RADICAL changes will be made to Namibia's electoral process to eliminate the public's distrust and scepticism about the Electoral Commission of Namibia (ECN). At the same time the review and reform of the electoral process will require that several Constitutional amendments be made.
Four pieces of legislation are earmarked, of which the drafts will be ready towards the end of this year, to ensure a better relationship between the ECN and others such as political parties.
The chairman of the Law Reform and Development Commission, (LRDC), Sacky Shanghala, met with the interested parties yesterday to discuss the revision and reform of the Electoral Act, consultations on which started in August last year.
The meeting, attended by representatives of the political parties, non-governmental organisations, the ECN, Police and Namibia Defence Force, scrutinised a document prepared by the former Director of Elections and Deputy Minister of Regional and Local Government, Gerhard Tötemeyer.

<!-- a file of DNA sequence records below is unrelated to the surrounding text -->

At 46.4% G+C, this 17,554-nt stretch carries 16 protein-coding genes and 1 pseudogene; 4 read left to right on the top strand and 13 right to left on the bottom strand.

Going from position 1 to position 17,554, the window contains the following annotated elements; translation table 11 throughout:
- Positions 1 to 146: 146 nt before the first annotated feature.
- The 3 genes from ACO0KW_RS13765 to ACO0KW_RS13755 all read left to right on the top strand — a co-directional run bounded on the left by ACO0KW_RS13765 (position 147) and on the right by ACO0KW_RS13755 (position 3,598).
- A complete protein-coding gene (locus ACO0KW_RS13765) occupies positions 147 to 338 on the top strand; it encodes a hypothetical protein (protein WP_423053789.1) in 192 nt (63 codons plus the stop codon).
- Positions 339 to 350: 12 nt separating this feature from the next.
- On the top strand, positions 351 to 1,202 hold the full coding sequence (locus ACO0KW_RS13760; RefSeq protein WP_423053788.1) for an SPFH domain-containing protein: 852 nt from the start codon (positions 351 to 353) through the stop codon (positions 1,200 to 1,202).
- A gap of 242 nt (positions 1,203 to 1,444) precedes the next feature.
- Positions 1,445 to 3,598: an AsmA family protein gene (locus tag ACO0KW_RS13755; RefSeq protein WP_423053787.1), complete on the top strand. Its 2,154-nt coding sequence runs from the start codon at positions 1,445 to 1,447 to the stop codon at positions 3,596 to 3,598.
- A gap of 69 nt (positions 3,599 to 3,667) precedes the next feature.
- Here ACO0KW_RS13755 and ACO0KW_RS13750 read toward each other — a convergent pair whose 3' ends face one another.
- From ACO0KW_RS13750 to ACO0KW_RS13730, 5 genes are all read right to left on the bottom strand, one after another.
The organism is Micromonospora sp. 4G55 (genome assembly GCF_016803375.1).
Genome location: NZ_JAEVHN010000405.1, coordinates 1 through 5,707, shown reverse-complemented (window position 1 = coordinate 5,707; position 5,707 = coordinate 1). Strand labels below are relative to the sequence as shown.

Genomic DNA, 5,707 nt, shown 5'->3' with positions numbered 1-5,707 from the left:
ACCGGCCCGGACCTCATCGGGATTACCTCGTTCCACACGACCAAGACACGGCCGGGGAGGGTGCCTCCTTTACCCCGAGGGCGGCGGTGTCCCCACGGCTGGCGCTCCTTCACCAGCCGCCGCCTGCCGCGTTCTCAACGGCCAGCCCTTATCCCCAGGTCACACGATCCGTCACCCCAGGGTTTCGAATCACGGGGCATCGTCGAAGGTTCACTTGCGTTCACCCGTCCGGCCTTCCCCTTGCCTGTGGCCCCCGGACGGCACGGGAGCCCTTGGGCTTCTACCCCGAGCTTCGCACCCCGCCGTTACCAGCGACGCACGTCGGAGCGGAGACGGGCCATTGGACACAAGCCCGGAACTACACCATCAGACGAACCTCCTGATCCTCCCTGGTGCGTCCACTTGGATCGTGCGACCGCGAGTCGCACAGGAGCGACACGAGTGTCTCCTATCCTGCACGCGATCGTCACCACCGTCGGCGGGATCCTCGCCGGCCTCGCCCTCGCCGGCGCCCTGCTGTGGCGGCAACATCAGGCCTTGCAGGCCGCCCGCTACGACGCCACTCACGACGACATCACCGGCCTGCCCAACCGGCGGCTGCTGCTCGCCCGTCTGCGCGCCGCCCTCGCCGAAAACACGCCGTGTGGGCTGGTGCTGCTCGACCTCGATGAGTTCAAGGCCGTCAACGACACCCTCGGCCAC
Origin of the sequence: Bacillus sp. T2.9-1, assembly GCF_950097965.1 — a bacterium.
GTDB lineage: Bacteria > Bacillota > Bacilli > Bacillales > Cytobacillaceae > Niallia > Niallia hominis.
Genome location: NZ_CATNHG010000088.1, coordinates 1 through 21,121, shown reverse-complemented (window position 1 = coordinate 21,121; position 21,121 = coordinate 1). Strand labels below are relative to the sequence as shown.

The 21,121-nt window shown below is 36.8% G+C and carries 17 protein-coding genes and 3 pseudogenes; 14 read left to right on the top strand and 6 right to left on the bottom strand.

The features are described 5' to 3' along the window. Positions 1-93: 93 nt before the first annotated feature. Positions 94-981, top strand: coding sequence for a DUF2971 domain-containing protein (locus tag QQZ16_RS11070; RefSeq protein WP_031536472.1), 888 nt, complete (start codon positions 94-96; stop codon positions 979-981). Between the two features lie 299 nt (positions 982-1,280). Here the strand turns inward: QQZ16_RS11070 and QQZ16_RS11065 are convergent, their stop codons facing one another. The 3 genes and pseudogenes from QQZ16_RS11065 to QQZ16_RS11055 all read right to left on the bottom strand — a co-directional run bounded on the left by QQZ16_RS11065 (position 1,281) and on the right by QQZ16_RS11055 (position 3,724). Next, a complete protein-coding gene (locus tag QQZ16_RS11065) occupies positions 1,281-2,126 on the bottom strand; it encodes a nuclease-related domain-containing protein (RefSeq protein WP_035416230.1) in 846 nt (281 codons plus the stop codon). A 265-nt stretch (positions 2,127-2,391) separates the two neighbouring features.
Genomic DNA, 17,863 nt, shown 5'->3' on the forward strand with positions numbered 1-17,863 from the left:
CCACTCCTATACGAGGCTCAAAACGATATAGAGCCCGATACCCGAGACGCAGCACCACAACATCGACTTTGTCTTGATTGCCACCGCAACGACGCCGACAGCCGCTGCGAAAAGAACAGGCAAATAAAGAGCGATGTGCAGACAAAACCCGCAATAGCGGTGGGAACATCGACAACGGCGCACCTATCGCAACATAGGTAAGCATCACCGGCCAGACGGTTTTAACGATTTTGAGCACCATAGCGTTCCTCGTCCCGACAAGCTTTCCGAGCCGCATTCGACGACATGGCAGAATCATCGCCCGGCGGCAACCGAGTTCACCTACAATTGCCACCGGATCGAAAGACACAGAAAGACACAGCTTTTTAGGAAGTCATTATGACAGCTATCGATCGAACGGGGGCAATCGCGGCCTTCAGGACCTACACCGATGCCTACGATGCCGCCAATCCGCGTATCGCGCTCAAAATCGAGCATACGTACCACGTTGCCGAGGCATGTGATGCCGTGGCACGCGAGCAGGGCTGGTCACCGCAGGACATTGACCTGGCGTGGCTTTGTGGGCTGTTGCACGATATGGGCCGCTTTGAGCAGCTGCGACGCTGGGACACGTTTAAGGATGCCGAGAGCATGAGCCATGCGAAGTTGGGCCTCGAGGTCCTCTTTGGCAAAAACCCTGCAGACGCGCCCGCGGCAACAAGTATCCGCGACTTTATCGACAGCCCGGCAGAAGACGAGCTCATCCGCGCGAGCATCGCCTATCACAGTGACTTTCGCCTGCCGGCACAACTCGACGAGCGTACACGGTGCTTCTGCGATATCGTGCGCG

He said the ECN should be governed by a separate piece of legislation from the Electoral Act and that provision should be made for it in the Constitution.
A new Act should also be drafted to cover the registration of political parties and the public funding of parties.
The existing Electoral Act will then be reformed into the Electoral and Referenda Act.
Another need exists for an Act to govern the Delimitation Commission, which the meeting felt should operate on a permanent basis but not as part of the ECN.
It was agreed that there is no need for a judge to act as chairperson of this Commission, as long as it is a suitable person with some legal background.
Another proposal was for the establishment of an Electoral Tribunal.
"The legal drafters are doing their desk research currently but we want the concept legislation be completed by the first week of October, after which we will again consult with relevant stakeholders for the remaining of that month. By the end of this year we have to complete everything and then leave it to the parliamentarians to continue with the process," said Shanghala.
The possibility also exists that the ward system might be reintroduced in local authorities to bring local government closer to the residents.
According to Tötemeyer Namibia's 22 years of independence and a multitude of elections have given a clear indication of issues to be improved in the electoral process.